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bug#33848: Store references in SBCL-compiled code are "invisible"

From: Mark H Weaver
Subject: bug#33848: Store references in SBCL-compiled code are "invisible"
Date: Thu, 27 Dec 2018 09:29:42 -0500
User-agent: Gnus/5.13 (Gnus v5.13) Emacs/26.1 (gnu/linux)

Hi Danny,

Danny Milosavljevic <address@hidden> writes:

> On Mon, 24 Dec 2018 13:12:23 -0500
> Mark H Weaver <address@hidden> wrote:
>> Of course, the usual reason to choose UTF-32 is to support non-ASCII
>> characters while retaining fixed-width code points, so that string
>> lookups are straightforward and efficient.
> This kind of lookup is almost never what is necessary.  There are many
> people who assume character is the same as codepoint and to those people
> UTF-32 brings something to the table, but it's really not useful if people
> do text processing correctly, see below.
> (Of course whether packages actually do this remains to be seen)
>>  That extra
>> complexity is what I guess we would need to add to each program that
>> currently uses UTF-32.
> Yes, but they usually have to do stream processing even with UTF-32 (because
> a character can be composed of possibly infinite number of codepoints),

I agree with you.  However, as silly as it might be, the fact remains
that almost every modern programming language and string library uses
code points as the base units by which to index strings.

> so the infrastructure should be already there and the effort should be
> minimal.

The infrastructure might or might not be there, depending on the
sophistication of the program's unicode support, but even if it _is_
there, it will most likely be a layer that expects to iterate over
strings indexed by code point to find graphemes, etc.

Anyway, if you truly believe the effort should be minimal, feel free to
investigate and propose patches to fix our 5 common lisp compilers and
Fish to avoid storing UTF-32 in the object code.

> Also, if both UTF-32 and UTF-8 are used on disk, care needs to not misdetect
> an UTF-8 sequence as an UTF-32 sequence of different text - or the other way
> around -, but that's unlikely for ASCII strings.

This is not an issue because the substrings that the reference scanner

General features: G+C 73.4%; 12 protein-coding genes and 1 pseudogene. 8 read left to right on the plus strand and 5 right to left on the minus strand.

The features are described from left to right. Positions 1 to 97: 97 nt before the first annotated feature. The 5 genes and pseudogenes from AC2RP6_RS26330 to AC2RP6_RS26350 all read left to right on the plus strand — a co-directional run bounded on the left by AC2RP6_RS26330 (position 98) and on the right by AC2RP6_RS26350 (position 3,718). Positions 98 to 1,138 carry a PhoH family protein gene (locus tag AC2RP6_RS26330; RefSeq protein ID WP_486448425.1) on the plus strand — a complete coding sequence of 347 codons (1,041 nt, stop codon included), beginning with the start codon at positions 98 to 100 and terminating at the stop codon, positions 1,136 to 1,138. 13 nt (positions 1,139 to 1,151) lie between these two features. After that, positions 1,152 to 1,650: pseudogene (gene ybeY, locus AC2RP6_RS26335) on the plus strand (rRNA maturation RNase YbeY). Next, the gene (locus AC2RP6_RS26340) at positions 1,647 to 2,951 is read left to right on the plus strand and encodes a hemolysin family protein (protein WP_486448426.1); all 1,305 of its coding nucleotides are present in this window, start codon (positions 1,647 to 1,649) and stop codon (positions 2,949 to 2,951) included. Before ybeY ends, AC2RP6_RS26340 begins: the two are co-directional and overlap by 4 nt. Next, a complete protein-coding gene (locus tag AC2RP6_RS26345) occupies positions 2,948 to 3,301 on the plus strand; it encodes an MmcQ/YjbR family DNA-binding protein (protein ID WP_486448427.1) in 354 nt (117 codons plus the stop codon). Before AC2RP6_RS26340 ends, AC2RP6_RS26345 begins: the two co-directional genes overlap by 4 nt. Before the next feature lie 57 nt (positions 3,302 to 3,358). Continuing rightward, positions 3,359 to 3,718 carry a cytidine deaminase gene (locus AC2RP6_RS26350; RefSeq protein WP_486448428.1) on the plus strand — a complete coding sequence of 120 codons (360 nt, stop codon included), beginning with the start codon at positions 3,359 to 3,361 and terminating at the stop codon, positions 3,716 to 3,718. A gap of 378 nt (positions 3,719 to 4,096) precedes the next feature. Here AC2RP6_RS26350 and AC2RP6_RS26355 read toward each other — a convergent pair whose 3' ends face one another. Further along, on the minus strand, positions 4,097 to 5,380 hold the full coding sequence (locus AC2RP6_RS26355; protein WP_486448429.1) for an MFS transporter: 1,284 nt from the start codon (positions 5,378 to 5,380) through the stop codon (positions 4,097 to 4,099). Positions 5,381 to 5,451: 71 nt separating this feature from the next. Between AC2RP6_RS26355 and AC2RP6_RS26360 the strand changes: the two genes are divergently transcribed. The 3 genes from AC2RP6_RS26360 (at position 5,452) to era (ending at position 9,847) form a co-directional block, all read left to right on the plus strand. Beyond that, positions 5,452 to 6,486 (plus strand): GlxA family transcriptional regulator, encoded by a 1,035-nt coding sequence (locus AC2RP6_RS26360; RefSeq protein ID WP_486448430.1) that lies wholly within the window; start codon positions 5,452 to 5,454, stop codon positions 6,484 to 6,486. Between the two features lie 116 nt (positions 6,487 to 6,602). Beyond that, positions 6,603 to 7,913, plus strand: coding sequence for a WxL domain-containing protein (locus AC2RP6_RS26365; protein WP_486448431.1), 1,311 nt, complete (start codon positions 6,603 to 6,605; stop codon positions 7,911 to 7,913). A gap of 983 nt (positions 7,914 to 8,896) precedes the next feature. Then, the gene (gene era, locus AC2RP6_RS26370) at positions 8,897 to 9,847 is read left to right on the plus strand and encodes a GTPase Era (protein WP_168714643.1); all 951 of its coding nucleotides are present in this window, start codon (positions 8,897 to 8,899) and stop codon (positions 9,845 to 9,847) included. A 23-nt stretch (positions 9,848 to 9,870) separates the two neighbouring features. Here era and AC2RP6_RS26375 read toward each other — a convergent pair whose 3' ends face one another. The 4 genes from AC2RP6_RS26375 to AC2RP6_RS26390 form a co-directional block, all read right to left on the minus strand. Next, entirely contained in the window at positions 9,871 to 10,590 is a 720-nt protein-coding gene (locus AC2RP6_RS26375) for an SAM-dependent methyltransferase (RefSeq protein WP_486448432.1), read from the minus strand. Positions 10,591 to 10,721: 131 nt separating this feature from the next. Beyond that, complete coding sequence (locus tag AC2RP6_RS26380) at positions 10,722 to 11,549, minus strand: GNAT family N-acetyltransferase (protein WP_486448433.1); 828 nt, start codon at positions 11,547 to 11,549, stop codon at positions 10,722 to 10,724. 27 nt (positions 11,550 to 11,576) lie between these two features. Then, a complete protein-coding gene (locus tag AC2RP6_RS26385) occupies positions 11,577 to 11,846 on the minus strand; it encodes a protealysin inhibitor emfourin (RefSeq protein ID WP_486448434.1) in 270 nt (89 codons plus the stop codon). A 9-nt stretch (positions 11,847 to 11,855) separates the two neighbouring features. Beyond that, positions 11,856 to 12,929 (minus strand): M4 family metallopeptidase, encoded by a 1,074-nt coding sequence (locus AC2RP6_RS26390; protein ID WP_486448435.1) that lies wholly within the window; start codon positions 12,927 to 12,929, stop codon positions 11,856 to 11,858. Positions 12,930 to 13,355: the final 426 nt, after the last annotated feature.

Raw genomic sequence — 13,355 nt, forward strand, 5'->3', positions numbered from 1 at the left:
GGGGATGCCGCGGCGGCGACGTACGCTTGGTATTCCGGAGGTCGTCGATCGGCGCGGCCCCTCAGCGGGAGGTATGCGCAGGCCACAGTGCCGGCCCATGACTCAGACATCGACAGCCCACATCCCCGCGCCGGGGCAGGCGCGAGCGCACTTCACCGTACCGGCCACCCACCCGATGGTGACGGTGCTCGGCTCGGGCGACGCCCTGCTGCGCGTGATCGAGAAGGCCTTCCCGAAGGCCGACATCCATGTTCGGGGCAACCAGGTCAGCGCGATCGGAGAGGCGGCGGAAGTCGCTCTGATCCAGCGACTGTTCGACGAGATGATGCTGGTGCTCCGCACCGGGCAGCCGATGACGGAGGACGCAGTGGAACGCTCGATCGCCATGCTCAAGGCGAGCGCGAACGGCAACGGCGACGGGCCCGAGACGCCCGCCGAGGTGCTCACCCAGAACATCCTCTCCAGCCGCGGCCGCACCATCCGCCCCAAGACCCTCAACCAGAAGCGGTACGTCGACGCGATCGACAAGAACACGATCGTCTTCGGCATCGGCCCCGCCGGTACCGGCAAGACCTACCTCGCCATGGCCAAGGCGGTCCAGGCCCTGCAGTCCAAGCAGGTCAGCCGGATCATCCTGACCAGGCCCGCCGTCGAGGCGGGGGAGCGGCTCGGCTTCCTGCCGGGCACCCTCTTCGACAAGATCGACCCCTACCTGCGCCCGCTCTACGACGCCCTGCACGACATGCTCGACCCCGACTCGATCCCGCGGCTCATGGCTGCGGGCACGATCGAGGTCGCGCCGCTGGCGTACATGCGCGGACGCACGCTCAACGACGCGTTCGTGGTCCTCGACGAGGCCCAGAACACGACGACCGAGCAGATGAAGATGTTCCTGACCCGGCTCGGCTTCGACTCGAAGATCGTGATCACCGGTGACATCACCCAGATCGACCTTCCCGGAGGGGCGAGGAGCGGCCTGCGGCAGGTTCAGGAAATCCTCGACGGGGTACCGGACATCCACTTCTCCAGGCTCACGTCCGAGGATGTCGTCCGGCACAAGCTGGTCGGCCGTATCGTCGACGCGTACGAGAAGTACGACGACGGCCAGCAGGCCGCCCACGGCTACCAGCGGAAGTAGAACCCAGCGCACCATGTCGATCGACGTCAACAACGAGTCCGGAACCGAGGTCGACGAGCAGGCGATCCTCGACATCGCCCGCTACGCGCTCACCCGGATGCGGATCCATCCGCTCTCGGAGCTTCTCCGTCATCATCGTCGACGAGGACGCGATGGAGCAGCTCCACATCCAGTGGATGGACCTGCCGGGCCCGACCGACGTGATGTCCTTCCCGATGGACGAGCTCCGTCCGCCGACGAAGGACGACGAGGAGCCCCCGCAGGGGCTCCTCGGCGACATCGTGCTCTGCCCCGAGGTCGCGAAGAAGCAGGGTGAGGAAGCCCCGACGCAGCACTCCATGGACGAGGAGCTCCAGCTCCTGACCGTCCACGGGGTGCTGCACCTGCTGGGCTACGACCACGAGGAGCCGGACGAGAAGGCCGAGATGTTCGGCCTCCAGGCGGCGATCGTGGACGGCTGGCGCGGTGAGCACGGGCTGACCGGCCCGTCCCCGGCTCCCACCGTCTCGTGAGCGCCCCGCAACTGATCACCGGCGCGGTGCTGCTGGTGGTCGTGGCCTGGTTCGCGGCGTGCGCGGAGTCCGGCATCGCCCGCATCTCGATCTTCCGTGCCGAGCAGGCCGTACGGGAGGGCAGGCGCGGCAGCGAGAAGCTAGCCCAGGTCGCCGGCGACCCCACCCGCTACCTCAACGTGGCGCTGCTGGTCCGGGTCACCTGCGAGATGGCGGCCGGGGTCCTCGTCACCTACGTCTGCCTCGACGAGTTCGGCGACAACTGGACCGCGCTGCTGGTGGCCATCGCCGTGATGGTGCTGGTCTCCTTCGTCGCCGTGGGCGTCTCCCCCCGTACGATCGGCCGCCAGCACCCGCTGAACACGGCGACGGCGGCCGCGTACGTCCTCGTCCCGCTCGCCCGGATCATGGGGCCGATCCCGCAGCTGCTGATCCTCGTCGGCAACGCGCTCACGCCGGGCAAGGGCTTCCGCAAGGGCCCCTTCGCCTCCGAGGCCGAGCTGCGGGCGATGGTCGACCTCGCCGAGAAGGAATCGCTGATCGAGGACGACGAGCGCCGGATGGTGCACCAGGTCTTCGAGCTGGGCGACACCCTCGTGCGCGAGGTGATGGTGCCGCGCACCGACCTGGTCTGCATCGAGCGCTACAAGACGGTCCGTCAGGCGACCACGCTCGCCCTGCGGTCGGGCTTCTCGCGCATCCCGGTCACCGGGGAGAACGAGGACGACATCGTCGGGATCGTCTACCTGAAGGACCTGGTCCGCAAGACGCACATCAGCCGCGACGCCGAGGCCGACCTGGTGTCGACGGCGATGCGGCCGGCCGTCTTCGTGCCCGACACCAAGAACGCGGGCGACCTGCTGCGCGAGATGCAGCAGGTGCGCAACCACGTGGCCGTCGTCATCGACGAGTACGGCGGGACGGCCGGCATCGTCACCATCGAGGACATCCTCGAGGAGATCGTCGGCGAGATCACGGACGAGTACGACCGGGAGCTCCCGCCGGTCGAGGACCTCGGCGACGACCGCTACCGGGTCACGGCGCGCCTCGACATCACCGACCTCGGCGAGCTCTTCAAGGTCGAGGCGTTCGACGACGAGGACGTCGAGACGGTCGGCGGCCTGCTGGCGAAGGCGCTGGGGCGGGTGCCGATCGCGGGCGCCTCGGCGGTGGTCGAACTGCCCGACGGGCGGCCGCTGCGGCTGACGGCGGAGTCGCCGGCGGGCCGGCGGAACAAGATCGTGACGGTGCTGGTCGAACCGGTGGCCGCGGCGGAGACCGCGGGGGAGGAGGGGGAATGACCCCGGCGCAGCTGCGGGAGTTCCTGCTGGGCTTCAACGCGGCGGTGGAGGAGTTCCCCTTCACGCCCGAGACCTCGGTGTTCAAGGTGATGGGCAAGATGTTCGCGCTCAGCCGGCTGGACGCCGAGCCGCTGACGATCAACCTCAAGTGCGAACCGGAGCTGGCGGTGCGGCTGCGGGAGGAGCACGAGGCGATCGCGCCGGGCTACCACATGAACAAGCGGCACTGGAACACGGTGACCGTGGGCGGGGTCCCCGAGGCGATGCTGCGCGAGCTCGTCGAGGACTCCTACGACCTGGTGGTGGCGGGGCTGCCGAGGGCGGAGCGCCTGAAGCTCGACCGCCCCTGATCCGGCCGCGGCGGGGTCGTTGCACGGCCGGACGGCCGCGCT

and grafter are looking for are ASCII-only, even if they are part of a
larger non-ASCII string.  Specifically, they only need to look for the
nix hashes.

>> I really think it would be a mistake to try to force every program and
>> language implementation to use our preferred string representation.  I
>> suspect it would be vastly easier to compromise and support a few other
>> popular string representations in Guix, namely UTF-16 and UTF-32.
> In 1992, UTF-8 was invented.  Subsequently, most of the Internet,
> all new GNU Linux distributions etc, all UNIX GUI frameworks, Subversion
> etc standardized on UTF-8, with the eventual goal of standardizing all
> network transfer and storage to UTF-8.  I think that by now the outliers
> are the ones who need to change,

I agree that we need to standardize on Unicode.  However, given the
perhaps unfortunate fact that almost everyone has standardized on code
points as the units by which to index strings, choosing UTF-32 as an
internal representation is a very reasonable choice, IMO.

Anyway, feel free to engage with the developers of the Common Lisp
implementations that use UTF-32 and try to convince them to change.

The remaining question is: what to do if upstream refuses to change?  Do
we exclude that software in Guix, or do we maintain our own patches to
override upstream's decision?

>> If you don't want to change the daemon, it could be worked around in our
>> build-side code as follows: we could add a new phase to certain build
>> systems (or possibly gnu-build-system) that scans each output for
>> UTF-16/32 encoded store references that are never referenced in UTF-8.
>> If such references exist, a file with an unobtrusive name would be added
>> to that output containing those references encoded in UTF-8.  This would
>> enable our daemon's existing reference scanner to find all of the
>> references.
> I agree that that would be nice.  As a first step, even just detecting
> problems like that and erroring out would be okay - in order to find them
> in the first place.  Right now, it's difficult to detect and so also difficult
> to say how wide-spread the problem is.  If the problem is wide-spread enough
> my tune could change very quickly.

Sure, it would be useful to have more data on what packages are
currently affected by this issue.


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